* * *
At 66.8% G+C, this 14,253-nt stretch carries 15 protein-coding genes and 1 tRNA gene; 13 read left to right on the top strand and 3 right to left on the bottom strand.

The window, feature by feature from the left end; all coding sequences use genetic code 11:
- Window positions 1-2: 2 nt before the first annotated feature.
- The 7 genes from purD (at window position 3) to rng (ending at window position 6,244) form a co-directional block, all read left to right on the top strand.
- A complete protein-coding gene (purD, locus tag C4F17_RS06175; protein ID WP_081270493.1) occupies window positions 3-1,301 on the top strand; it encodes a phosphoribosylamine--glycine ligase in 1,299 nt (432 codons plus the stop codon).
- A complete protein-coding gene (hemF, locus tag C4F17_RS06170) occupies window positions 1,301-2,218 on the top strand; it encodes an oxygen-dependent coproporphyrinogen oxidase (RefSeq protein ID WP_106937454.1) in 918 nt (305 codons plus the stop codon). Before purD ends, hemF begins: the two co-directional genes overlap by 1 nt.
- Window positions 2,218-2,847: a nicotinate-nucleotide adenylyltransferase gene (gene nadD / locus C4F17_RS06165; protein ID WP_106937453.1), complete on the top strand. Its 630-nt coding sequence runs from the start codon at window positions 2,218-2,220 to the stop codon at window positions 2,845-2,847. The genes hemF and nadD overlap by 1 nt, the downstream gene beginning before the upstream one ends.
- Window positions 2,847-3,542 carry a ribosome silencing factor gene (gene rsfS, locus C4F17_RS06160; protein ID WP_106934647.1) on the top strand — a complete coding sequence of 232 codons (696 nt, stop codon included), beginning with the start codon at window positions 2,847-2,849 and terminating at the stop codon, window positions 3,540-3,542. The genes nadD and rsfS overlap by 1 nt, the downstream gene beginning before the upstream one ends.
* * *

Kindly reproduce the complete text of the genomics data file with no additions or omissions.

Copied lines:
At 66.8% G+C, this 14,253-nt stretch carries 15 protein-coding genes and 1 tRNA gene; 13 read left to right on the top strand and 3 right to left on the bottom strand.

The window, feature by feature from the left end; all coding sequences use genetic code 11:
- Window positions 1-2: 2 nt before the first annotated feature.
- The 7 genes from purD (at window position 3) to rng (ending at window position 6,244) form a co-directional block, all read left to right on the top strand.
- A complete protein-coding gene (purD, locus tag C4F17_RS06175; protein ID WP_081270493.1) occupies window positions 3-1,301 on the top strand; it encodes a phosphoribosylamine--glycine ligase in 1,299 nt (432 codons plus the stop codon).
- A complete protein-coding gene (hemF, locus tag C4F17_RS06170) occupies window positions 1,301-2,218 on the top strand; it encodes an oxygen-dependent coproporphyrinogen oxidase (RefSeq protein ID WP_106937454.1) in 918 nt (305 codons plus the stop codon). Before purD ends, hemF begins: the two co-directional genes overlap by 1 nt.
- Window positions 2,218-2,847: a nicotinate-nucleotide adenylyltransferase gene (gene nadD / locus C4F17_RS06165; protein ID WP_106937453.1), complete on the top strand. Its 630-nt coding sequence runs from the start codon at window positions 2,218-2,220 to the stop codon at window positions 2,845-2,847. The genes hemF and nadD overlap by 1 nt, the downstream gene beginning before the upstream one ends.
- Window positions 2,847-3,542 carry a ribosome silencing factor gene (gene rsfS, locus C4F17_RS06160; protein ID WP_106934647.1) on the top strand — a complete coding sequence of 232 codons (696 nt, stop codon included), beginning with the start codon at window positions 2,847-2,849 and terminating at the stop codon, window positions 3,540-3,542. The genes nadD and rsfS overlap by 1 nt, the downstream gene beginning before the upstream one ends.